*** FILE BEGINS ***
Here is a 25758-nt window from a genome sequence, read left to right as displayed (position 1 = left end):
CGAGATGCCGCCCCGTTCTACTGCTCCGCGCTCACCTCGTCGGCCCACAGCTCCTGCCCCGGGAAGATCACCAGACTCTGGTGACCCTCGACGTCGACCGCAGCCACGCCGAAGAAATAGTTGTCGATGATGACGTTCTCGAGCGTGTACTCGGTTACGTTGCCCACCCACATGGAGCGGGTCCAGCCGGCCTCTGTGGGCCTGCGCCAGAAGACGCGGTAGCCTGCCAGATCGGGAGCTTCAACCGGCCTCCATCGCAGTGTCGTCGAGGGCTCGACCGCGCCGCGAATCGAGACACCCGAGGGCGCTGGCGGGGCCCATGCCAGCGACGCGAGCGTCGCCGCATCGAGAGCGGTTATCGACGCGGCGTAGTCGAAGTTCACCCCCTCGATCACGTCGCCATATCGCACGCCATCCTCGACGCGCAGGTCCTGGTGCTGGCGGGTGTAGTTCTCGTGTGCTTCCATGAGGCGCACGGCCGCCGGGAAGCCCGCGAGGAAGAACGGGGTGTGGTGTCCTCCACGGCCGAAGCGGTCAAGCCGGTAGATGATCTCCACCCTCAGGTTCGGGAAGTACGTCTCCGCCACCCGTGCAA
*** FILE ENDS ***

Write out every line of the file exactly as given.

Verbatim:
Here is a 25758-nt window from a genome sequence, read left to right as displayed (position 1 = left end):
CGAGATGCCGCCCCGTTCTACTGCTCCGCGCTCACCTCGTCGGCCCACAGCTCCTGCCCCGGGAAGATCACCAGACTCTGGTGACCCTCGACGTCGACCGCAGCCACGCCGAAGAAATAGTTGTCGATGATGACGTTCTCGAGCGTGTACTCGGTTACGTTGCCCACCCACATGGAGCGGGTCCAGCCGGCCTCTGTGGGCCTGCGCCAGAAGACGCGGTAGCCTGCCAGATCGGGAGCTTCAACCGGCCTCCATCGCAGTGTCGTCGAGGGCTCGACCGCGCCGCGAATCGAGACACCCGAGGGCGCTGGCGGGGCCCATGCCAGCGACGCGAGCGTCGCCGCATCGAGAGCGGTTATCGACGCGGCGTAGTCGAAGTTCACCCCCTCGATCACGTCGCCATATCGCACGCCATCCTCGACGCGCAGGTCCTGGTGCTGGCGGGTGTAGTTCTCGTGTGCTTCCATGAGGCGCACGGCCGCCGGGAAGCCCGCGAGGAAGAACGGGGTGTGGTGTCCTCCACGGCCGAAGCGGTCAAGCCGGTAGATGATCTCCACCCTCAGGTTCGGGAAGTACGTCTCCGCCACCCGTGCAA